The Trinidad and Tobago Youth Olympic Games team returned home from the 13-day Nanjing Games Sunday.

Chef de mission Kwanieze John leads the 10-member team back to T&T after their best ever haul at the quadrennial Games, winning one gold, one silver and one bronze.

Top T&T junior swimmer Dylan Carter gained silver and bronze in the Men's 50m butterfly and 50m freestyle respectively while T&T shot putter Chelsea James won gold in the inaugural 8 x 100m relay race, in which athletes were mixed by country and gender.

Carter, the flagbearer at the opening ceremony,  left the team on August 23 to resume classes at the University of Southern California.

T&T's previous best haul was one gold by Christian Homer at the inaugural  2010  Youth Olympic Games in Singapore.

Also giving noteworthy performances were Akanni Hislop, the flagbearer at the closing ceremony, who placed 4th in the Men' s 200m and Jeminise Parris , 5th in the Women's 100m hurdles.

The T&T team including officials like Youth Ambassador Jeannette Small arrived at Piarco on British Airways flight BA 2159 Sunday  at 3:50 p.m.


Full Team


Athletes-Dylan Carter, David Mc Leod, Johnnya Ferdinand (swimming); Chelsea James, Akanni Hislop, Jeminise Parris, Anduwelle Wright, Kashief King (athletics); Chelsi Ward, Malika Davidson (beach volleyball), Abigail Affoo (sailing)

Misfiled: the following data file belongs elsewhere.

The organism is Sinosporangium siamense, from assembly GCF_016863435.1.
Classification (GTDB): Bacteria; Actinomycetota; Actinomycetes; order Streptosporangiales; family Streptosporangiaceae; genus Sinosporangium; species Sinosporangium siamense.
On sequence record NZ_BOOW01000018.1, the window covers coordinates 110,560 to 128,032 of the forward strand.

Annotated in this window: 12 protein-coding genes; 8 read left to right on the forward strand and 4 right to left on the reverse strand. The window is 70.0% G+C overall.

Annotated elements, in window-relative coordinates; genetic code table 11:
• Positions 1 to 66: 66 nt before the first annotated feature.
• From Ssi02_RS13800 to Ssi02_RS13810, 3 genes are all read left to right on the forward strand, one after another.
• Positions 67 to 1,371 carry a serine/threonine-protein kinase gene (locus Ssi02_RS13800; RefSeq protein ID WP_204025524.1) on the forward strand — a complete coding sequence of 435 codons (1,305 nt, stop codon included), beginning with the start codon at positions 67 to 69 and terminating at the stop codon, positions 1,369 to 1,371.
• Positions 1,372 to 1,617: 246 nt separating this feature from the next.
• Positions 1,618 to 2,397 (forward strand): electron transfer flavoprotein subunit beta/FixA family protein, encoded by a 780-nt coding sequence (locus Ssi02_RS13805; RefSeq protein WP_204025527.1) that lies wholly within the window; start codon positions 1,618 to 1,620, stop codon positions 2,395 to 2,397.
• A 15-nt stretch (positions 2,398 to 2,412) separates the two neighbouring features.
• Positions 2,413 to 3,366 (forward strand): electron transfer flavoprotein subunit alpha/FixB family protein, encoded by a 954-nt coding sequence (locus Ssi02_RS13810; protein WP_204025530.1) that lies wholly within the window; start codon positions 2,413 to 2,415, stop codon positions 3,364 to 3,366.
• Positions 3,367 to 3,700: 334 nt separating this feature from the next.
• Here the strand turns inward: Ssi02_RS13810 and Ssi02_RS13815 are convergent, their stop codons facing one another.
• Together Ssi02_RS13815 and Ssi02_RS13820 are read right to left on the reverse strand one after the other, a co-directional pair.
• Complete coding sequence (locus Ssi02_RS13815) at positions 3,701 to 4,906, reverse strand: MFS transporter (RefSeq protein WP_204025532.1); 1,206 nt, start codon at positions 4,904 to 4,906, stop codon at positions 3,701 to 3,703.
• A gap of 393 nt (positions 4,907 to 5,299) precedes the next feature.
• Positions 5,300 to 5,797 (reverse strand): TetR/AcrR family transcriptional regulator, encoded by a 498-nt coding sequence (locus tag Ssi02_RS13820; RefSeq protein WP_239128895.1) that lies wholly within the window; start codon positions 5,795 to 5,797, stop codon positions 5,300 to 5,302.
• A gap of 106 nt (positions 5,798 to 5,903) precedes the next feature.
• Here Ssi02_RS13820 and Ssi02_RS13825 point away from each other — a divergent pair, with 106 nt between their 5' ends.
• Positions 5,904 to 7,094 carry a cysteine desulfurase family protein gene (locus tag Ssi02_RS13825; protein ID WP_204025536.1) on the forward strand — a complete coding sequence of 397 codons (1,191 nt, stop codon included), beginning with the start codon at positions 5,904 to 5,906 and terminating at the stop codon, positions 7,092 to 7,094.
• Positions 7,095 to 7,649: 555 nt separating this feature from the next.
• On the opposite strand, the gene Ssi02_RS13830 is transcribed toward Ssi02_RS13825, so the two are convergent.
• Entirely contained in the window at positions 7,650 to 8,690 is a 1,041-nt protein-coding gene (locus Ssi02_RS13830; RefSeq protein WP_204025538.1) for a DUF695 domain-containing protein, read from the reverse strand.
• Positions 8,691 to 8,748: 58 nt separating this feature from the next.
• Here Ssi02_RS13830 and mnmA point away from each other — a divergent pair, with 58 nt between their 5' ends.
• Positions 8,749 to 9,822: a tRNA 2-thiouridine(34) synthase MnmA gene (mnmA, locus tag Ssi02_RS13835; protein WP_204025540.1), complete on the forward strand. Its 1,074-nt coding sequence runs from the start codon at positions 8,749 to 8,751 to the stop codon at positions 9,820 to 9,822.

Officials-Nadine Hamid (head-coach -athletics), Mark Pouchet ( head coach -swimming), Sean Morrison (head coach-beach volleyball), Joseph Affoo (manager-sailing) Israel Dowlat ( Team Doctor) June Durham - (massage therapist).


Kwanieze John

YOG - Chef de Mission

As the country celebrates 52 years of Independence, it is timely to remind ourselves of some of the outstanding contributions of our sportswomen and sportsmen in their respective sporting disciplines locally, regionally and internationally.

In athletics, Hasley Crawford won the 100 metres gold medal at the Montreal Olympics in 1976, 36 years after, Keshorn Walcott became the country’s second Olympic gold medallist when he won the javelin event at the London Olympics in 2012. Jehue Gordon won gold in the men’s 400 metres hurdle at the IAAF World Championship in Moscow, Russia in 2014. Other notable track and field athletes are Cleopatra Borrel, Michelle-Lee Ahye, Wendell Mottley, Ato Boldon, Richard Thompson, Lalonde Gordon, and Richard Thompson.